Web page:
Amazon and Google are spoilt brats

Amazon has in recent months been named as the ‘monster’ responsible for killing off high street retail businesses. It’s so convenient, especially if you use the Prime service, and if you have Alexa as well, you barely need to stir from your armchair. The firm is so invaluable to our daily lives that it has become the most valuable public company worldwide, and that makes it very powerful.

The battle over streaming services

Then there is Google, another giant company. Amazon is already in a war with Google over streaming services. Some time ago, Amazon banned any streaming service from its Amazon store, because they competed with Amazon’s own streaming hardware. The reason it gave was this; it was to avoid “customer confusion.”

In an email, Amazon said: “Over the last three years, Prime Video has become an important part of Prim. It’s important that the streaming media players we sell interact well with Prime Video in order to avoid customer confusion.”

A game of tit-for-tat

Of course this led to a tit-for-tat response that escalated in 2017. For example, YouTube blocked the availability of its videos on Amazon’s Echo Show hardware, saying that this move was purely due to a “broken user experience.”

Amazon’s response was to ban more Google products from its site, by adding the Google Nest hardware to its blacklisted products.

Amazon also managed to find a workaround for its Echo Show users ho wanted to use YouTube, but Google managed to block that. YouTube then informed owners of Amazon’s Fire TV products that YouTube would no longer work on that hardware either. Basically, the feud hit rock bottom, because now customers experienced a broken experience on whichever platform they tried to use.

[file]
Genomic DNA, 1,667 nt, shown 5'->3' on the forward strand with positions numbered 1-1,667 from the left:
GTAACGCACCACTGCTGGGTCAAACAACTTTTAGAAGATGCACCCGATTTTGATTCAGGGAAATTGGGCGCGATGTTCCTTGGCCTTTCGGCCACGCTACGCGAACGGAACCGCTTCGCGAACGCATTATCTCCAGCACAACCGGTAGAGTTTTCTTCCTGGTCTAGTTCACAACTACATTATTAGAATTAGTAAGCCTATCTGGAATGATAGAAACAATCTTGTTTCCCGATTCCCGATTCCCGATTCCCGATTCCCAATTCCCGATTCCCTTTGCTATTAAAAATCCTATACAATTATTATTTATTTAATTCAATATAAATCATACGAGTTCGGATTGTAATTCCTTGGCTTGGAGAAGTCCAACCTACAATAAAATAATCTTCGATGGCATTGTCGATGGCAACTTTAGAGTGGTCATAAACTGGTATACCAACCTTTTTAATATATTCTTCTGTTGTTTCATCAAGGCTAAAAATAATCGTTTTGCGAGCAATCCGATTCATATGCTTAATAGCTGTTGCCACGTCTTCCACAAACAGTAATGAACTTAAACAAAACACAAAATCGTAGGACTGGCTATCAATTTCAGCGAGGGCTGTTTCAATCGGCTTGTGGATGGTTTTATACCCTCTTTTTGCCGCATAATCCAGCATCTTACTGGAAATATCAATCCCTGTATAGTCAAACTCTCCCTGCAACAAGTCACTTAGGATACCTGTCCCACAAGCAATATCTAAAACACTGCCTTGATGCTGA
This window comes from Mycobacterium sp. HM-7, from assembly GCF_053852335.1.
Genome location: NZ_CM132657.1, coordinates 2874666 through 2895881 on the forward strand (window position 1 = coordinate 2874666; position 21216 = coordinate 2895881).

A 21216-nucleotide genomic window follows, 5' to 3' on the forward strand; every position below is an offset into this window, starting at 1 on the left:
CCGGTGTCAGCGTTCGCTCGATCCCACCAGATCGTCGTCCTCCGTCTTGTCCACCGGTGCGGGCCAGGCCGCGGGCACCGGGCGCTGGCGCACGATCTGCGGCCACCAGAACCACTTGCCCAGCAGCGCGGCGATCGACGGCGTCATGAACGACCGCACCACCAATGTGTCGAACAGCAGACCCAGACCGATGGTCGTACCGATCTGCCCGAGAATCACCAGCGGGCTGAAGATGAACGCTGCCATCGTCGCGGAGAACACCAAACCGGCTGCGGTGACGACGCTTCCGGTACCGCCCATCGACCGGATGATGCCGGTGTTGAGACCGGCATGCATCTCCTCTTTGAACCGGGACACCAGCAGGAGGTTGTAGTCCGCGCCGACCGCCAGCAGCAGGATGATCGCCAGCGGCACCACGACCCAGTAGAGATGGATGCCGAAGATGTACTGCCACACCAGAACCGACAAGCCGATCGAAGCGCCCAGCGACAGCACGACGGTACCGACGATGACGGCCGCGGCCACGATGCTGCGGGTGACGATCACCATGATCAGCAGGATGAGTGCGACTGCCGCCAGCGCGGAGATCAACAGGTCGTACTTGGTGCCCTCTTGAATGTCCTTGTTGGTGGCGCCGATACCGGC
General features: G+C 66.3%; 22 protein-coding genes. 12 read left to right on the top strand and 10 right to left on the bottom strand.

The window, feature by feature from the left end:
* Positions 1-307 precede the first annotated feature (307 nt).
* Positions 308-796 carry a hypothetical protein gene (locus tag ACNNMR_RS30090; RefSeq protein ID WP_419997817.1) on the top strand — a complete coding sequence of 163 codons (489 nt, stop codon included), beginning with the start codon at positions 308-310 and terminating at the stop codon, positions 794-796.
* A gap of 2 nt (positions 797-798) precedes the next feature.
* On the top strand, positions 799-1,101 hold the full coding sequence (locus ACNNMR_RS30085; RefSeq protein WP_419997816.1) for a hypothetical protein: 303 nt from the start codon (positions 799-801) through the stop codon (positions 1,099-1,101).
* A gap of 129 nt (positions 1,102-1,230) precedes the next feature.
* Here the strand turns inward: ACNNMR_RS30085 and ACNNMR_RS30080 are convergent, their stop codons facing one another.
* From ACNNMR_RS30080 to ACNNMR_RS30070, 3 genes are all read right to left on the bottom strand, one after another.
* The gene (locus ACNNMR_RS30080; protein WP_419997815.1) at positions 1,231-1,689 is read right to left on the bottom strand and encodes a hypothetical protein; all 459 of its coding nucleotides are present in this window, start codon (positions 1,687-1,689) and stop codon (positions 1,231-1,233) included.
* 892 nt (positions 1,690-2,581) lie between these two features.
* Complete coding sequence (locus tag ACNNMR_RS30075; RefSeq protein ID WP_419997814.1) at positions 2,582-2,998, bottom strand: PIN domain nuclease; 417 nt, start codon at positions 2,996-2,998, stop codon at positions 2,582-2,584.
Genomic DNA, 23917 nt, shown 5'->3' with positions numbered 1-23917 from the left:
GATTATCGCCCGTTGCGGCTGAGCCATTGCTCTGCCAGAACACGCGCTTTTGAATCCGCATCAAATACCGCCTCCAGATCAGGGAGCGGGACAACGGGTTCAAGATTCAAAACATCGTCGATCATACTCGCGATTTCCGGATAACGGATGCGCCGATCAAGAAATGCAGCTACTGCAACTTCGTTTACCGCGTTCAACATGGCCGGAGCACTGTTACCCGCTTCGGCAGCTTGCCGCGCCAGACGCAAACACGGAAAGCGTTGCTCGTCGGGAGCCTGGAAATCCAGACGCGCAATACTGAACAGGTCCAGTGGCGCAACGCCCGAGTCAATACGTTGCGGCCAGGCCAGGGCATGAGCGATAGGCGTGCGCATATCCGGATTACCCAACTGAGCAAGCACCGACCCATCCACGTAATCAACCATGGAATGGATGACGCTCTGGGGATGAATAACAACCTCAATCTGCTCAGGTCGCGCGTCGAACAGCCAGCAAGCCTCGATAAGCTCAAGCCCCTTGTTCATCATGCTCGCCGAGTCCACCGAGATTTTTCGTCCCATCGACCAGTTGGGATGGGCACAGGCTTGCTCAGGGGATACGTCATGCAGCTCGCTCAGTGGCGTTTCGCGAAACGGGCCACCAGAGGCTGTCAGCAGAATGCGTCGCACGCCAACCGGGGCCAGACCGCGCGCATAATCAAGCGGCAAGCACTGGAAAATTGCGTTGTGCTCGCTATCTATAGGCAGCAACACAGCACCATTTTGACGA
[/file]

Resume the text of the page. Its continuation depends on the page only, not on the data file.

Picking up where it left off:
Google issued this statement: “”​We’ve been trying to reach agreement with Amazon to give consumers access to each other’s products and services. But Amazon doesn’t carry Google products like Chromecast and Google Home, doesn’t make Prime Video available for Google Cast users, and last month stopped selling some of Nest’s latest products. Given this lack of reciprocity, we are no longer supporting YouTube on Echo Show and FireTV. We hope we can reach an agreement to resolve these issues soon.”

A playground tiff

Doesn’t it remind you of a playground tiff at a kindergarten? Rather than setlle the issue like two professional companies, they have indulged in a massive spat that leaves customers — the very people that are most important to them –wondering where else they can get a similar service from. They also showed that companies as powerful as they are can simply “eliminate integral functionality” when they feel like it, which demonstrates to consumers that they don’t really own what they have purchased. And how has the consumer responded? By continuing to use both these services and pushing them towards even greater domination, all for the sake of convenience. Surely there is a lesson to be learnt here?

EU Copyright Rules could silence us all